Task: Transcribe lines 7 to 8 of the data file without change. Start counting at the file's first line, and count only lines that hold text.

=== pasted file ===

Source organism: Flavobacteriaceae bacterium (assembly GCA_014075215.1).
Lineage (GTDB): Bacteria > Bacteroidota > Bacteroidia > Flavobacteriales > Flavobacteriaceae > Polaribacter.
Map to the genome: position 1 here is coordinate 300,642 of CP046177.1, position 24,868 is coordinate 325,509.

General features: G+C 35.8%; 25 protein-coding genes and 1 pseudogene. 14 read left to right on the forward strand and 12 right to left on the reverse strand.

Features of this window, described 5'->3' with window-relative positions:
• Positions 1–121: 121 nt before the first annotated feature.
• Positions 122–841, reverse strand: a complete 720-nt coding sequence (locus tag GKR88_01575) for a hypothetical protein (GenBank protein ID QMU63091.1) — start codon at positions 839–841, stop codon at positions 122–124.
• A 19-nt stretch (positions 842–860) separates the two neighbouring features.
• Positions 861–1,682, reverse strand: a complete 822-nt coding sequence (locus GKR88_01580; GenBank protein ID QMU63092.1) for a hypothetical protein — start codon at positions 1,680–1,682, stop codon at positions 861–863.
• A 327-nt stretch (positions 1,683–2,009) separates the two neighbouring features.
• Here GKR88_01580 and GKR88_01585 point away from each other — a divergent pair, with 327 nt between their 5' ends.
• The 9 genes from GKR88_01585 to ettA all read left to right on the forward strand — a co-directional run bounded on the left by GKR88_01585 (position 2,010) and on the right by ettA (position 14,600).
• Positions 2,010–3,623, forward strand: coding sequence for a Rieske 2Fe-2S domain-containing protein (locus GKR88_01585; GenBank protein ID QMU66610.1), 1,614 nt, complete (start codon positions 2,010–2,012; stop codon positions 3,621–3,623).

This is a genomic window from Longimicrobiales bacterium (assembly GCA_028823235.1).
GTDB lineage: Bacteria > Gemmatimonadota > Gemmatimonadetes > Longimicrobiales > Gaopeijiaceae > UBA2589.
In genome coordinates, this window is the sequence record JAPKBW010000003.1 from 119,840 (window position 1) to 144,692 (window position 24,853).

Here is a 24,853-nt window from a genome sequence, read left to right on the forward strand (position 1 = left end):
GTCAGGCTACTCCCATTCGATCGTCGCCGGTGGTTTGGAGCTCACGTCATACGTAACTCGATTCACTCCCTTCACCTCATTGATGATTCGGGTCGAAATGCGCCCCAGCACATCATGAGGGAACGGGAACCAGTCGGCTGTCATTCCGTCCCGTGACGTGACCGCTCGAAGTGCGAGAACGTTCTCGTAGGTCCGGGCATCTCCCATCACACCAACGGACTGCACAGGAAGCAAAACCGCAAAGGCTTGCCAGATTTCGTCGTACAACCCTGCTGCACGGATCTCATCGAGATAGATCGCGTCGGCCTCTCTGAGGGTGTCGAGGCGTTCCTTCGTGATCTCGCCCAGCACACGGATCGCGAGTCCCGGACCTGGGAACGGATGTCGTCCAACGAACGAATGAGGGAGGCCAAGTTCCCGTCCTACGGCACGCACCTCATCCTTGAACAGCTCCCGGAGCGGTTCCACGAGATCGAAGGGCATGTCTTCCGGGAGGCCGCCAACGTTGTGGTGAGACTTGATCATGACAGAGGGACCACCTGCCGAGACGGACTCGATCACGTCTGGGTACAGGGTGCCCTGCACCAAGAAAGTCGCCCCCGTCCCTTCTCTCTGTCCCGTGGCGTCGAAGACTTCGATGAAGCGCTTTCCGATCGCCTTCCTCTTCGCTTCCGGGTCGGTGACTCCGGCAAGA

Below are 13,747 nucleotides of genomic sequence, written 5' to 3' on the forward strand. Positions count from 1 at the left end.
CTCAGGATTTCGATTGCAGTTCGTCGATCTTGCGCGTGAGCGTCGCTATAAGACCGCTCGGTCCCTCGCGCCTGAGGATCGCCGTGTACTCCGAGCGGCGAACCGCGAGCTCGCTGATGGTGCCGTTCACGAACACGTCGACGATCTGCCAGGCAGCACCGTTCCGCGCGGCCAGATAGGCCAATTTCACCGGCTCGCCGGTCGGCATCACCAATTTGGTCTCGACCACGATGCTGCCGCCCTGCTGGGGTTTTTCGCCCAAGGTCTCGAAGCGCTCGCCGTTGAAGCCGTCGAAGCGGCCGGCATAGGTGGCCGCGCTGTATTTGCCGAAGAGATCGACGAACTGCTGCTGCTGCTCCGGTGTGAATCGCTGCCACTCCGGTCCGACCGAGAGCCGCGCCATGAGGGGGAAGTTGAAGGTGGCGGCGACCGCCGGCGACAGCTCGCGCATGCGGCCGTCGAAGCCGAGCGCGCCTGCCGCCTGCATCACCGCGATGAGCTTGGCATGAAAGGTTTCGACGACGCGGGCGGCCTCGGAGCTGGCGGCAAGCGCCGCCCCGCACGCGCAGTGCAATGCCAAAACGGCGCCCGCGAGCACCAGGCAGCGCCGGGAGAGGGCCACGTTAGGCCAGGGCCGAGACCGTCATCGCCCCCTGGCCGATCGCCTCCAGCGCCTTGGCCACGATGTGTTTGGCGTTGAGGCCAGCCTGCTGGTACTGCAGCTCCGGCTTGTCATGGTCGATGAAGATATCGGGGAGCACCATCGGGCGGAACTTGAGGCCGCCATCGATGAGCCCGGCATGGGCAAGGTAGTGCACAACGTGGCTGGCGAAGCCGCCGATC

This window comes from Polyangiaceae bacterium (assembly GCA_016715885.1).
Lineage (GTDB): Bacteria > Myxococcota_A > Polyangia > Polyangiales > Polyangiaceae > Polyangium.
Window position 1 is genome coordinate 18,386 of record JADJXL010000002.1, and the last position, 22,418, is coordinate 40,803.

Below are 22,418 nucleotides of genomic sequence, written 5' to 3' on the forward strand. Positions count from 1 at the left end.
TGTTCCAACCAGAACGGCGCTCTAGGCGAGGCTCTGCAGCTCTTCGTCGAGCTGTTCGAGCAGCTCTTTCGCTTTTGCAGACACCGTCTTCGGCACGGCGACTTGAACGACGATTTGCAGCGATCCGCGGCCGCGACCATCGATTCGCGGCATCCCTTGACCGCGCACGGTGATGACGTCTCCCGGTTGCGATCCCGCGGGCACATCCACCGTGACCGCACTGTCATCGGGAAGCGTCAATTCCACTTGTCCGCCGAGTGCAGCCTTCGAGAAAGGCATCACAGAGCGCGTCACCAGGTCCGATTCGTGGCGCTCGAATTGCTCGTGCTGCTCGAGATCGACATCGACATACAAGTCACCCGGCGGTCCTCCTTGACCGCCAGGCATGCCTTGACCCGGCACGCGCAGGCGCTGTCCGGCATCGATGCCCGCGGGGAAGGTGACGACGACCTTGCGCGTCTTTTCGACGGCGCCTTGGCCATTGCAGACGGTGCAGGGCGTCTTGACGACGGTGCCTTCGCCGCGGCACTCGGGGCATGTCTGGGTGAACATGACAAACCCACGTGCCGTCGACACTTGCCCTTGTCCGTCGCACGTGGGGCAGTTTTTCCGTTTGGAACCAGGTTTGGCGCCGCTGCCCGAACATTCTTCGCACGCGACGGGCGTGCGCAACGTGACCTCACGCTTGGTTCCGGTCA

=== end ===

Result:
• Positions 122–841, reverse strand: a complete 720-nt coding sequence (locus tag GKR88_01575) for a hypothetical protein (GenBank protein ID QMU63091.1) — start codon at positions 839–841, stop codon at positions 122–124.
• A 19-nt stretch (positions 842–860) separates the two neighbouring features.